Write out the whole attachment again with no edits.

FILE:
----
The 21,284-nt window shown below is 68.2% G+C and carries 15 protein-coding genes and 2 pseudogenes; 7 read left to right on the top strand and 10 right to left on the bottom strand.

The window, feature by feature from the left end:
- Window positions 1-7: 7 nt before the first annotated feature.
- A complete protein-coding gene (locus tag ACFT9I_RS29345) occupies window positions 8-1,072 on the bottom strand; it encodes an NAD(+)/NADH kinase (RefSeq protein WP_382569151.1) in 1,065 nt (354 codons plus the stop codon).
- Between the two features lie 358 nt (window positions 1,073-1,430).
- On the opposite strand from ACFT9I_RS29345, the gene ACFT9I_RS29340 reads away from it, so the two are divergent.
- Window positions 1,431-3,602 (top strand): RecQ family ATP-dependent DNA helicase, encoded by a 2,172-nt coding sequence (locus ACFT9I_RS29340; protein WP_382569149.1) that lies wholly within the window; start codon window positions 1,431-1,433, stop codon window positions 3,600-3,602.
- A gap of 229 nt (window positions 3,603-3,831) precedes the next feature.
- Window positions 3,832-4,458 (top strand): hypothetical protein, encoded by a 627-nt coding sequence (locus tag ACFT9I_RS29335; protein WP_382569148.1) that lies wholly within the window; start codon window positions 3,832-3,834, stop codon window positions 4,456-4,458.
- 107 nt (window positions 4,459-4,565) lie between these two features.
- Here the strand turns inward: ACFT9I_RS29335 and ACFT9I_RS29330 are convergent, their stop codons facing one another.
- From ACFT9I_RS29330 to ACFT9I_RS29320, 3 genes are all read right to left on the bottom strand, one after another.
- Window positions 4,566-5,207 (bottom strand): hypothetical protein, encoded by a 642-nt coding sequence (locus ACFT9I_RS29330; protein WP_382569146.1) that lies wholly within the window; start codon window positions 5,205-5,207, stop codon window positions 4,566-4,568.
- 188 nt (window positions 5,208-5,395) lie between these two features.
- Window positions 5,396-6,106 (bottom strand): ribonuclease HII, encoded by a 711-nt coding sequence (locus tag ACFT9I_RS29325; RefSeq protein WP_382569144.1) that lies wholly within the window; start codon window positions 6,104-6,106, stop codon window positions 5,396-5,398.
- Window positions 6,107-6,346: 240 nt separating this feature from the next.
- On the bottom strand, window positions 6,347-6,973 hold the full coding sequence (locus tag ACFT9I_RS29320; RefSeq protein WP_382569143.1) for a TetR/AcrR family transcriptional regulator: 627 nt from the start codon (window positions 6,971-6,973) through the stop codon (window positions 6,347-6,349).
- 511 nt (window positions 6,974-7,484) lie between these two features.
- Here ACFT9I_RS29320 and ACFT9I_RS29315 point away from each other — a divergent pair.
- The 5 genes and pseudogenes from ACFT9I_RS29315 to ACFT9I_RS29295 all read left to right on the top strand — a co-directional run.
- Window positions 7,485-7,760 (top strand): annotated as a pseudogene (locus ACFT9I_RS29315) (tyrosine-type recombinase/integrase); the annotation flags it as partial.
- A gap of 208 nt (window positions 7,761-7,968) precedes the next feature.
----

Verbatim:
The 21,284-nt window shown below is 68.2% G+C and carries 15 protein-coding genes and 2 pseudogenes; 7 read left to right on the top strand and 10 right to left on the bottom strand.

The window, feature by feature from the left end:
- Window positions 1-7: 7 nt before the first annotated feature.
- A complete protein-coding gene (locus tag ACFT9I_RS29345) occupies window positions 8-1,072 on the bottom strand; it encodes an NAD(+)/NADH kinase (RefSeq protein WP_382569151.1) in 1,065 nt (354 codons plus the stop codon).
- Between the two features lie 358 nt (window positions 1,073-1,430).
- On the opposite strand from ACFT9I_RS29345, the gene ACFT9I_RS29340 reads away from it, so the two are divergent.
- Window positions 1,431-3,602 (top strand): RecQ family ATP-dependent DNA helicase, encoded by a 2,172-nt coding sequence (locus ACFT9I_RS29340; protein WP_382569149.1) that lies wholly within the window; start codon window positions 1,431-1,433, stop codon window positions 3,600-3,602.
- A gap of 229 nt (window positions 3,603-3,831) precedes the next feature.
- Window positions 3,832-4,458 (top strand): hypothetical protein, encoded by a 627-nt coding sequence (locus tag ACFT9I_RS29335; protein WP_382569148.1) that lies wholly within the window; start codon window positions 3,832-3,834, stop codon window positions 4,456-4,458.
- 107 nt (window positions 4,459-4,565) lie between these two features.
- Here the strand turns inward: ACFT9I_RS29335 and ACFT9I_RS29330 are convergent, their stop codons facing one another.
- From ACFT9I_RS29330 to ACFT9I_RS29320, 3 genes are all read right to left on the bottom strand, one after another.
- Window positions 4,566-5,207 (bottom strand): hypothetical protein, encoded by a 642-nt coding sequence (locus ACFT9I_RS29330; protein WP_382569146.1) that lies wholly within the window; start codon window positions 5,205-5,207, stop codon window positions 4,566-4,568.
- 188 nt (window positions 5,208-5,395) lie between these two features.
- Window positions 5,396-6,106 (bottom strand): ribonuclease HII, encoded by a 711-nt coding sequence (locus tag ACFT9I_RS29325; RefSeq protein WP_382569144.1) that lies wholly within the window; start codon window positions 6,104-6,106, stop codon window positions 5,396-5,398.
- Window positions 6,107-6,346: 240 nt separating this feature from the next.
- On the bottom strand, window positions 6,347-6,973 hold the full coding sequence (locus tag ACFT9I_RS29320; RefSeq protein WP_382569143.1) for a TetR/AcrR family transcriptional regulator: 627 nt from the start codon (window positions 6,971-6,973) through the stop codon (window positions 6,347-6,349).
- 511 nt (window positions 6,974-7,484) lie between these two features.
- Here ACFT9I_RS29320 and ACFT9I_RS29315 point away from each other — a divergent pair.
- The 5 genes and pseudogenes from ACFT9I_RS29315 to ACFT9I_RS29295 all read left to right on the top strand — a co-directional run.
- Window positions 7,485-7,760 (top strand): annotated as a pseudogene (locus ACFT9I_RS29315) (tyrosine-type recombinase/integrase); the annotation flags it as partial.
- A gap of 208 nt (window positions 7,761-7,968) precedes the next feature.